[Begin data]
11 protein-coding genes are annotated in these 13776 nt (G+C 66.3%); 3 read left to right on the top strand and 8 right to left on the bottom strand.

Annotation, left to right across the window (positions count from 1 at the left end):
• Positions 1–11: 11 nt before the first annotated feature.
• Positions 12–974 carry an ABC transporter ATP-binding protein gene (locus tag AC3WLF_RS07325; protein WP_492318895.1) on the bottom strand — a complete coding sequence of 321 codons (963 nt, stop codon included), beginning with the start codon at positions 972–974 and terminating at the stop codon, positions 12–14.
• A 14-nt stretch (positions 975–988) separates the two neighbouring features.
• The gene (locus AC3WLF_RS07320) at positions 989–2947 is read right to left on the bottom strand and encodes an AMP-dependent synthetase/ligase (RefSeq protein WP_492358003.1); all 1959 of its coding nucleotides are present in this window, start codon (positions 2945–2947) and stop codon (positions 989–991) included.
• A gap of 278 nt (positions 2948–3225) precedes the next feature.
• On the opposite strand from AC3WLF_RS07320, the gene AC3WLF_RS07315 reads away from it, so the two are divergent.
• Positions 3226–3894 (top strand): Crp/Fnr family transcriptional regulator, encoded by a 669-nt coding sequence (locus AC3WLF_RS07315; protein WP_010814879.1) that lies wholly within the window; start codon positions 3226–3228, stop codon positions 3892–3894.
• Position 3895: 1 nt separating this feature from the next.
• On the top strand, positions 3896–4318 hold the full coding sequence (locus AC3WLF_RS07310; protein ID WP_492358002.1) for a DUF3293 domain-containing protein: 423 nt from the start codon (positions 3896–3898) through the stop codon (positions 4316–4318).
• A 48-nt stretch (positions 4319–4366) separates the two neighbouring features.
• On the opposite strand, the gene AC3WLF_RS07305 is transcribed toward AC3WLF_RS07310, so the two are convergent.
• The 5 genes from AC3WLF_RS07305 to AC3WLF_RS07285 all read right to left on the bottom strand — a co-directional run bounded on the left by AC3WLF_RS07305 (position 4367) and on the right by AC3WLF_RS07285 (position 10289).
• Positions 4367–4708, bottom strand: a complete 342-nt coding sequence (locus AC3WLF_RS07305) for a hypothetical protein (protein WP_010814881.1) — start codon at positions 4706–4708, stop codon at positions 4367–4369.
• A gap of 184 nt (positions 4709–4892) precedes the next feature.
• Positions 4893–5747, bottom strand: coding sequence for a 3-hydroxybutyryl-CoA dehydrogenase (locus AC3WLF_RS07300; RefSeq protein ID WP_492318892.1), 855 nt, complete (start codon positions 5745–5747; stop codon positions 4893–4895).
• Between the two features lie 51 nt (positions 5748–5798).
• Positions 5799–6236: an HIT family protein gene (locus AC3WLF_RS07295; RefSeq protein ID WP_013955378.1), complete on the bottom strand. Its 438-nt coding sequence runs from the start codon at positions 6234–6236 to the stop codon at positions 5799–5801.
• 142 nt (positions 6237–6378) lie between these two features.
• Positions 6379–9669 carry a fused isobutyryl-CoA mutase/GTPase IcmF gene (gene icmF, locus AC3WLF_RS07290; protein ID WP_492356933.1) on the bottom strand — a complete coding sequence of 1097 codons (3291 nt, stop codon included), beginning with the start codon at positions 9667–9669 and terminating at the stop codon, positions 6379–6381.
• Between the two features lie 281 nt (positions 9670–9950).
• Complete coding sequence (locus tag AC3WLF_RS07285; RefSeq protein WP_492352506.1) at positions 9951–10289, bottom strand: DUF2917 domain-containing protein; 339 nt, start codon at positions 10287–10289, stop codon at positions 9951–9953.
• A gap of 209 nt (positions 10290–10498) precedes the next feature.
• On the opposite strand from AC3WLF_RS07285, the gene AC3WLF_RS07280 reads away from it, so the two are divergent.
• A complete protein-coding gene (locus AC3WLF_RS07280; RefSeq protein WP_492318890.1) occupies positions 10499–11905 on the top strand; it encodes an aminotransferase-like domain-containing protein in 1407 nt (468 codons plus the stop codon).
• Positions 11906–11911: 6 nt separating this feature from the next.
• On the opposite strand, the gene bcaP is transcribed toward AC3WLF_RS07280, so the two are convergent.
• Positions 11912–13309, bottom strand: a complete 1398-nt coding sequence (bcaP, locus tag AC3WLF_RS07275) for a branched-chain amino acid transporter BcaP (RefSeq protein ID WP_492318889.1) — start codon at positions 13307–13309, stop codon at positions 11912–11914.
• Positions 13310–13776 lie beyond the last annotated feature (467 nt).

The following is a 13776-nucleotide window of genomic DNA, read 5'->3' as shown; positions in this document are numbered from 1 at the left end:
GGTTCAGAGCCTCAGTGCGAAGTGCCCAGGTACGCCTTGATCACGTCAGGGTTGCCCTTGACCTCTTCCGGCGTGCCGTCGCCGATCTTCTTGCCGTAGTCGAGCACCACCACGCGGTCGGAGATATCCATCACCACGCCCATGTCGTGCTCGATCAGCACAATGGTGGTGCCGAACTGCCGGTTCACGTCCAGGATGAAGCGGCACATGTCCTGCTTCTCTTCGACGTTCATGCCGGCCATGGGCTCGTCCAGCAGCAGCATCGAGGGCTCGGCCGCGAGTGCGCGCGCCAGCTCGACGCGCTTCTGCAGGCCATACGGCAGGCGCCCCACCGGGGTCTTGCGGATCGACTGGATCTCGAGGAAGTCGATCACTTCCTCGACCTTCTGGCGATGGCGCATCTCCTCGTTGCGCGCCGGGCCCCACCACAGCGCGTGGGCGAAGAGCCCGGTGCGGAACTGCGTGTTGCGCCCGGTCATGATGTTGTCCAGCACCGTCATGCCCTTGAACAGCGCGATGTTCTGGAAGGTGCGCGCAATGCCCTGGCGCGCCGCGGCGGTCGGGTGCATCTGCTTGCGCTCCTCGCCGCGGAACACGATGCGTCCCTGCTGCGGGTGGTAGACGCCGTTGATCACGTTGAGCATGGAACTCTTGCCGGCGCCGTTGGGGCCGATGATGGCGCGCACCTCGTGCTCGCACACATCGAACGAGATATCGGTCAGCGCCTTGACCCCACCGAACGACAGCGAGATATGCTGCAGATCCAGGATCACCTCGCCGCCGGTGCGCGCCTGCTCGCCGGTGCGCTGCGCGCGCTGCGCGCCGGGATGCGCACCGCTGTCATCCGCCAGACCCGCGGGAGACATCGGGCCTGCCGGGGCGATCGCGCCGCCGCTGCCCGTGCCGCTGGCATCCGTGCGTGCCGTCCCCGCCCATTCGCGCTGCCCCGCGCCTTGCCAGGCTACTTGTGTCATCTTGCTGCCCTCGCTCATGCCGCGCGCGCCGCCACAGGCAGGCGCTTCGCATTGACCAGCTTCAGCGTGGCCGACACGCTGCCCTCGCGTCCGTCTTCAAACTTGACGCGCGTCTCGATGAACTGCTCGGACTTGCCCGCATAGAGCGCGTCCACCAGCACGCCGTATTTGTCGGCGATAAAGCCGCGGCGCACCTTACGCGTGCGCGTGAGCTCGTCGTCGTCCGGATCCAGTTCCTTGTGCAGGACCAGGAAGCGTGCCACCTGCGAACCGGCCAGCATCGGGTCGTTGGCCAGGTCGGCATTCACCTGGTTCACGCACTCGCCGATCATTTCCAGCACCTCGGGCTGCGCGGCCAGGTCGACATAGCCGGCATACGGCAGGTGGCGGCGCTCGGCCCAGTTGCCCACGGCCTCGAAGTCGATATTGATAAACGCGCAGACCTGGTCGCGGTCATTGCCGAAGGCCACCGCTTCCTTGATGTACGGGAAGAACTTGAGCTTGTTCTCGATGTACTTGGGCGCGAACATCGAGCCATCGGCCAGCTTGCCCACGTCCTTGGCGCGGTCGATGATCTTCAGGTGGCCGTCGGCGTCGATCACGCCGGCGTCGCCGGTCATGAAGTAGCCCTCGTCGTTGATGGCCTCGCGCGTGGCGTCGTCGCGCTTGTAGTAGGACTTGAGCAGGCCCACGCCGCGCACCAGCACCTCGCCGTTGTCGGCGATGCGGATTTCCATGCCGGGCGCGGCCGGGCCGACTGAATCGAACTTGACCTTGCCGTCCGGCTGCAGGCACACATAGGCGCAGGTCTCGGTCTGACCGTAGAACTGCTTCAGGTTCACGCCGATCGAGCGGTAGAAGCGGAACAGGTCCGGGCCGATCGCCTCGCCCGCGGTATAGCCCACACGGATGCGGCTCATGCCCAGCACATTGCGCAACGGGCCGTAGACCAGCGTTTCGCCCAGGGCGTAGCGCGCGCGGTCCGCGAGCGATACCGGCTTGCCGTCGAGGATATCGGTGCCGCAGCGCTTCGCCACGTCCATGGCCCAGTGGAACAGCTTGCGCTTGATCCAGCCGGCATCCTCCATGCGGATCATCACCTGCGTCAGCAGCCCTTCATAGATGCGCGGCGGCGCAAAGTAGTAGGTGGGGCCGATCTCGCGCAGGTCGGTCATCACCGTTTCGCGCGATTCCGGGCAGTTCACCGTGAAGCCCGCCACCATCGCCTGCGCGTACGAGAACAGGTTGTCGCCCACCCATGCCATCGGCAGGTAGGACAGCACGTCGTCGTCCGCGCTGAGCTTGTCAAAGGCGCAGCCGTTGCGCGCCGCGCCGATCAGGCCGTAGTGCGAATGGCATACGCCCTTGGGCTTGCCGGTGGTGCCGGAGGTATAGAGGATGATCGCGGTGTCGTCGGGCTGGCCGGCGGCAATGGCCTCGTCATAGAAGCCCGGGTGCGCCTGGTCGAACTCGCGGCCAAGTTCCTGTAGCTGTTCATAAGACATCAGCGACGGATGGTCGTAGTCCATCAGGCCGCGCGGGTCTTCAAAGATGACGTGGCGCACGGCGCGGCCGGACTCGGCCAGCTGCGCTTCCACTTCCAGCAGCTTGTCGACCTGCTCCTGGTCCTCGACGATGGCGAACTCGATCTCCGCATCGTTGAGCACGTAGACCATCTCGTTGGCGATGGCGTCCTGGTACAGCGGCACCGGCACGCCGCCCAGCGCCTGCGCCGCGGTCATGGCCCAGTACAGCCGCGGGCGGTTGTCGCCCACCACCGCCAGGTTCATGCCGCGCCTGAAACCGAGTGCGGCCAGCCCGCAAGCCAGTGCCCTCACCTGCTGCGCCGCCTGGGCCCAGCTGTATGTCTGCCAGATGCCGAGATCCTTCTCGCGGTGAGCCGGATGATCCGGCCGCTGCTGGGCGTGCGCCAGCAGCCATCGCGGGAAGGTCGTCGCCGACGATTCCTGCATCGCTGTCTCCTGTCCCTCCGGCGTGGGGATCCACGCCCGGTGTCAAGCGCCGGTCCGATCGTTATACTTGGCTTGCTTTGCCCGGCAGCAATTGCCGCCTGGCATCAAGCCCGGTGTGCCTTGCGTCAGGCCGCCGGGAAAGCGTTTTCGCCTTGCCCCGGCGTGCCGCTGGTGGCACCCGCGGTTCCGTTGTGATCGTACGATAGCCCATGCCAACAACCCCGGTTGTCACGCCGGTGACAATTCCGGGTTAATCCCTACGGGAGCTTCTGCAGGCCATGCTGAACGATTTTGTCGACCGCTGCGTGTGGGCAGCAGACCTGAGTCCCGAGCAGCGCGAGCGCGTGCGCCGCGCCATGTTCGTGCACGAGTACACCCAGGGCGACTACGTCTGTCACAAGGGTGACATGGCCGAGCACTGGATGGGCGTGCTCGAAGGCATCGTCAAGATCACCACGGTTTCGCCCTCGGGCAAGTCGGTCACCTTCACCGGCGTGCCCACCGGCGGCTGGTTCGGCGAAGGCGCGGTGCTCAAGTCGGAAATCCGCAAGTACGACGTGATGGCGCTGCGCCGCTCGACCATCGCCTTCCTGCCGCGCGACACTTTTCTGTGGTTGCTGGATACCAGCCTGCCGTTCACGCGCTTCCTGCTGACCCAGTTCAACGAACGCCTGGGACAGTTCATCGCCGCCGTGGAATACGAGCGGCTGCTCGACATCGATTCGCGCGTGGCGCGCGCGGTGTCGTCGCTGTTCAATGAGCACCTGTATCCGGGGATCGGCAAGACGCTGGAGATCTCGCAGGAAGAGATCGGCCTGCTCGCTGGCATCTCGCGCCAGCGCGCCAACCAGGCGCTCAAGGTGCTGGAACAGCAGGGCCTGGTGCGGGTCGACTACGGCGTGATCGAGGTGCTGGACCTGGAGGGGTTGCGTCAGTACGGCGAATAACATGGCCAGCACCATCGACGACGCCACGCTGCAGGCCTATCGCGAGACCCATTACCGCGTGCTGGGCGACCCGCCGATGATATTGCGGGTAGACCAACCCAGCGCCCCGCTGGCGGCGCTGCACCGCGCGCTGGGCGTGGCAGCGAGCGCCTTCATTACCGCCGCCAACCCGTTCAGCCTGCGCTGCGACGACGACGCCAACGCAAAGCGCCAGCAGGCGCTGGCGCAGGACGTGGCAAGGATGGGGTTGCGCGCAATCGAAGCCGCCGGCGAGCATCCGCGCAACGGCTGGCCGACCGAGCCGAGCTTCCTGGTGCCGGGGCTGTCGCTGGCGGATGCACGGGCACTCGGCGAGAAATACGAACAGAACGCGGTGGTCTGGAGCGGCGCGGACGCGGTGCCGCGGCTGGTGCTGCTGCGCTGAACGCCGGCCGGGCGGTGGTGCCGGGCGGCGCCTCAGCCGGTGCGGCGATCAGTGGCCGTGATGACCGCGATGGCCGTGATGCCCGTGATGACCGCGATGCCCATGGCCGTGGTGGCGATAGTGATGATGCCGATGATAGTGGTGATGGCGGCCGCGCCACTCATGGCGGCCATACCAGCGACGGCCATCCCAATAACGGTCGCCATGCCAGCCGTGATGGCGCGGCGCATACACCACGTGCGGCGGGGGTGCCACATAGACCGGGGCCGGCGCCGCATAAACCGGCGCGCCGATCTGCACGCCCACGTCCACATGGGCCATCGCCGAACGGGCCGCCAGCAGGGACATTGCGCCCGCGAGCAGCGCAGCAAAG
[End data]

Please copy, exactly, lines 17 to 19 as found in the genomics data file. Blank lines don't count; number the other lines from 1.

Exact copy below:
• Positions 4893–5747, bottom strand: coding sequence for a 3-hydroxybutyryl-CoA dehydrogenase (locus AC3WLF_RS07300; RefSeq protein ID WP_492318892.1), 855 nt, complete (start codon positions 5745–5747; stop codon positions 4893–4895).
• Between the two features lie 51 nt (positions 5748–5798).
• Positions 5799–6236: an HIT family protein gene (locus AC3WLF_RS07295; RefSeq protein ID WP_013955378.1), complete on the bottom strand. Its 438-nt coding sequence runs from the start codon at positions 6234–6236 to the stop codon at positions 5799–5801.